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  #191  
Old 05-21-2013, 12:27 PM
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Default Re: 36" Pompeii in DC

Quote:
Originally Posted by kanoer54 View Post
a dryer is a good source of free metal and less to haul out of your basement. if you do decide to use your dryer door, it would be a good idea to grind off all of the baked enamel paint before you start bending and fabrication. i think the baked enamel is only on the outside. the inside is usually just a primer or lesser grade baked enamel. but otherwise a free source of good metal.

on the stove door idea, i have an ancient self cleaning oven with a SS door and was thinking about re-using the door and glass for a WFO door but not sure of the temperature aspect. i know the self cleaning feature heats up to around 650F or so, but not sure it would work on a WFO door. any thoughts or ideas from anyone?

( i have been following this site for a couple months and am working on acquiring all the materials, IT, wet saw with miter, arch templates, etc. Have been working on the plans and am really anxious to get started in the next couple weeks.)
Hi Canoe,

If it's a self cleaning oven door, it might be insulated, how thick is it. Post photos.
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  #192  
Old 05-22-2013, 04:48 AM
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Join Date: Apr 2013
Location: illinois
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Default Re: 36" Pompeii in DC

without tearing it apart to measure, it appears to be about 1 to 1-1/8 inch thick. i really like your pyrex lid idea. i will keep that in mind when i am to the door build. that looks like the way to go. i hope to start my WFO in the next week or so and as a newbie will be asking lots of questions.
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  #193  
Old 05-22-2013, 04:53 AM
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Default Re: 36" Pompeii in DC

Quote:
Originally Posted by kanoer54 View Post
without tearing it apart to measure, it appears to be about 1 to 1-1/8 inch thick. i really like your pyrex lid idea. i will keep that in mind when i am to the door build. that looks like the way to go. i hope to start my WFO in the next week or so and as a newbie will be asking lots of questions.
Jon,

There is a string I started about this window door at

http://www.fornobravo.com/forum/f28/...oor-18303.html (Window for Oven Door)

Feel free to go there for additional details.

Chip
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  #194  
Old 05-22-2013, 06:38 AM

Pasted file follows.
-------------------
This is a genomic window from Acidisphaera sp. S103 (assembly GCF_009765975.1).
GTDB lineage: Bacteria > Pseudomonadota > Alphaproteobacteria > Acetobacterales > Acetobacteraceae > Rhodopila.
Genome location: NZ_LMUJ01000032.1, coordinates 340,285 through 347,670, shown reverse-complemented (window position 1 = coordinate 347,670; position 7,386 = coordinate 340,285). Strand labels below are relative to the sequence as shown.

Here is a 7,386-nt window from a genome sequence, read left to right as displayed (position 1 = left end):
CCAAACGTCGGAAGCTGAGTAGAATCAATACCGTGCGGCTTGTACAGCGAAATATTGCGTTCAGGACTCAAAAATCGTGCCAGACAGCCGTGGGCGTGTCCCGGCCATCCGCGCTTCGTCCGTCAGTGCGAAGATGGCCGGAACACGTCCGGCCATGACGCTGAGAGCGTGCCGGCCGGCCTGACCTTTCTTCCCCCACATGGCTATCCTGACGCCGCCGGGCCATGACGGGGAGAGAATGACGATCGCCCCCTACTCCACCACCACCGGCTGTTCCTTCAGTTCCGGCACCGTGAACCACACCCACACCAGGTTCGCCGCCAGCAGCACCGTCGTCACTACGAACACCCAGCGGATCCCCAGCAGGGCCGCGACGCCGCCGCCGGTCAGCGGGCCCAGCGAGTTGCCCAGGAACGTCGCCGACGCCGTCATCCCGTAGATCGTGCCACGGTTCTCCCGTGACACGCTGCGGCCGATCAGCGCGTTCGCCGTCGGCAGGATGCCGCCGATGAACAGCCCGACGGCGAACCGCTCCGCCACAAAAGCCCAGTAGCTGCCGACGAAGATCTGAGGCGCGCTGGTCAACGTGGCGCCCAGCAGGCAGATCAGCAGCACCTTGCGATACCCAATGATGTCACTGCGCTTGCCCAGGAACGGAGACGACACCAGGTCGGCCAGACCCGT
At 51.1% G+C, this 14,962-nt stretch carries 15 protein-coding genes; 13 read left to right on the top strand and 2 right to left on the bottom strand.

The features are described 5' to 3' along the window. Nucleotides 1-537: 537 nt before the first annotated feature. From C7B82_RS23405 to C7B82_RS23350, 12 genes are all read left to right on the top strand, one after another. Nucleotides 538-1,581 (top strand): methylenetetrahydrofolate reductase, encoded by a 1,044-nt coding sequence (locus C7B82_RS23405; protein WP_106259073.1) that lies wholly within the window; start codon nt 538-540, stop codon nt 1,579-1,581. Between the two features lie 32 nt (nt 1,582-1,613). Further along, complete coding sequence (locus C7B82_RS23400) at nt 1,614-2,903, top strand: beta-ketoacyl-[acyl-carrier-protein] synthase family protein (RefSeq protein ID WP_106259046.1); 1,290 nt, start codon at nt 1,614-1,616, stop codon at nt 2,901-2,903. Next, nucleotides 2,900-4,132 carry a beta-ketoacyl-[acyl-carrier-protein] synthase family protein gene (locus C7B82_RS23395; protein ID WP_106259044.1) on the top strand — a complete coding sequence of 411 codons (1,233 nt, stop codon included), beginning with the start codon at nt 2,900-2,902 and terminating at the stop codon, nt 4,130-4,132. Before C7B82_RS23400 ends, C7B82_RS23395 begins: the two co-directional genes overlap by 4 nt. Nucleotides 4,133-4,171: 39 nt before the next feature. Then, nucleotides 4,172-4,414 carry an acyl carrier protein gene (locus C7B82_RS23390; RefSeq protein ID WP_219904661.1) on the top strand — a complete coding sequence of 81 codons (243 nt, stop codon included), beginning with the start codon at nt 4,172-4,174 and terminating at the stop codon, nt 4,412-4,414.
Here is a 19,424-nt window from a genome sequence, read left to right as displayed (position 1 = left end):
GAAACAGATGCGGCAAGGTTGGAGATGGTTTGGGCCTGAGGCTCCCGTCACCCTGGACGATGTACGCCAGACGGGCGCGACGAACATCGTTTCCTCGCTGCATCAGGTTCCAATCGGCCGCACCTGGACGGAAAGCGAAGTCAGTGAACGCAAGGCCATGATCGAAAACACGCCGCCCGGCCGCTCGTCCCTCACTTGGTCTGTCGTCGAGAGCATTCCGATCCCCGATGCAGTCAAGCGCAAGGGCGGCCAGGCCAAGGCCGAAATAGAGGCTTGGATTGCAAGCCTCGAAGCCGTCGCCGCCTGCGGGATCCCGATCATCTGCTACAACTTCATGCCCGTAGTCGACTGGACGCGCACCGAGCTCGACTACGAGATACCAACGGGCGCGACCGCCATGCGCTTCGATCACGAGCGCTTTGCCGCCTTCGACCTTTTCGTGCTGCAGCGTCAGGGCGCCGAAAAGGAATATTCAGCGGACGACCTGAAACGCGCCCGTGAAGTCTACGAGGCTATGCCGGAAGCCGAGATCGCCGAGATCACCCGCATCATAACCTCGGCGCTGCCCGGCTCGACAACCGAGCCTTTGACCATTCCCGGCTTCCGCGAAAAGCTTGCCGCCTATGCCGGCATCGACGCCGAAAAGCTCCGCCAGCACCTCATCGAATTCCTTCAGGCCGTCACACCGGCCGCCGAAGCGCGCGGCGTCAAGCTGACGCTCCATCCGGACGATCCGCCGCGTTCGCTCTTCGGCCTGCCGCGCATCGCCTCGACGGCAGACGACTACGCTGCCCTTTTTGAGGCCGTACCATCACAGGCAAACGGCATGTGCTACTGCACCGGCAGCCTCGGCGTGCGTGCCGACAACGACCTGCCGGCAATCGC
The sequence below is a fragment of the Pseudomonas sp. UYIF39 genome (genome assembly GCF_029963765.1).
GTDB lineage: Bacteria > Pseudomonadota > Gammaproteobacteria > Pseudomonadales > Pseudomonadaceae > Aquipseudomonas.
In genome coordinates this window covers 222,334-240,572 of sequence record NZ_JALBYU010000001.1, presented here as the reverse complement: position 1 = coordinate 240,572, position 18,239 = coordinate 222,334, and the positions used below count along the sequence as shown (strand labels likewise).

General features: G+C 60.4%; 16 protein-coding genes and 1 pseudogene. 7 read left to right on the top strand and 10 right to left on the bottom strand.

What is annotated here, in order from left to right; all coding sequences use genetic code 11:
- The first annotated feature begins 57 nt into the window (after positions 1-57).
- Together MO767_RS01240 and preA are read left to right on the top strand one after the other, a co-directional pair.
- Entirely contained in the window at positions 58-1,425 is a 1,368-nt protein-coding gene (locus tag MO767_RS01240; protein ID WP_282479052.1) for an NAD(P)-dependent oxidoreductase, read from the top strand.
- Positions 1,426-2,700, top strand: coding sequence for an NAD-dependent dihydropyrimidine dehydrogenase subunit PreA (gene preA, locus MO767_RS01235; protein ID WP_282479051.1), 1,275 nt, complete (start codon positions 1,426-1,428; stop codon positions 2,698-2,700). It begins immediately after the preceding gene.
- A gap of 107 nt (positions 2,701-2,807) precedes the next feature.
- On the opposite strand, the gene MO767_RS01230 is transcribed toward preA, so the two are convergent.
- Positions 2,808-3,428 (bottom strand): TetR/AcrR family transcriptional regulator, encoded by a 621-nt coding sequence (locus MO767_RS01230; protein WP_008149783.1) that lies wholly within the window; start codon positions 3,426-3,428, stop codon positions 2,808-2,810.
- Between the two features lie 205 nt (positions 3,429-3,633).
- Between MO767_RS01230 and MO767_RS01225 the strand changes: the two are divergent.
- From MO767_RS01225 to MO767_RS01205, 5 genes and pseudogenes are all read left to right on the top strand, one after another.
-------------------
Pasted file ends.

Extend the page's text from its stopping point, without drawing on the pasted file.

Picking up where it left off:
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Join Date: Apr 2012
Location: Washington, DC
Posts: 198
Default Re: 36" Pompeii in DC

Well, decided to order a 2x2 sheet of 14ga mild steel from OnlineMetals. The shipping is more than the metal, but it's still not too bad. Cutting apart the dryer door and grinding off the paint seemed like too much work, and I just don't have time for any of the other (surely effective) scrounging methods. I'll make a new inner face for the door, and at least a "collar" of sorts to protect the lip of my wood face from any more burning.
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  #195  
Old 05-22-2013, 09:32 AM
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Default Re: 36" Pompeii in DC

chip, thanks for the string. great information. also saw a string on '2 ways not to build a door' which had good information also. I'm a ways from needing a door but will bookmark these strings.
thanks...jon
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  #196  
Old 05-26-2013, 02:42 PM
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Default Re: 36" Pompeii in DC

I'm starting to think about tiling the exterior of my dome. I was originally thinking of doing a mosaic design, with some trepidation as I have very little artistic talent. Then I happened across some very nice looking slate tile while wandering through my local home depot. Mosaic artistry may be beyond me, but fitting rectangles onto a hemisphere is more within my power. The only question is how to put them on, and whether they will stand up to the weather.

In principle, slate ought to be impermeable enough to be frost resistant. In practice, many slate tiles seem to be rather more absorbant, I guess because they are actually shale or quartzite? I picked up a 4-pack of tiles this weekend and tested them by soaking in a pan of water. One tile absorbed less than .2% of its weight in water. Another, which seemed to have pocked areas on the underside, absorbed more like 1-1.2%. The standard for exterior tile seems to be .3-1%. I'm thinking this may be close enough. Worst case scenario, they're cheap, and easy to replace if one pops off.

Questions: Would it be possible and desirable to lay the slate tiles in an overlapping manner, much like slate shingles? See attached pictures.

Also, I have never worked with thinset before. Do I need to make the surface flatter before tiling (e.g., by applying another coat of stucco?). How big of a tile can I reasonably apply? (I'm fairly sure that the 6" tiles in the picture would be too large).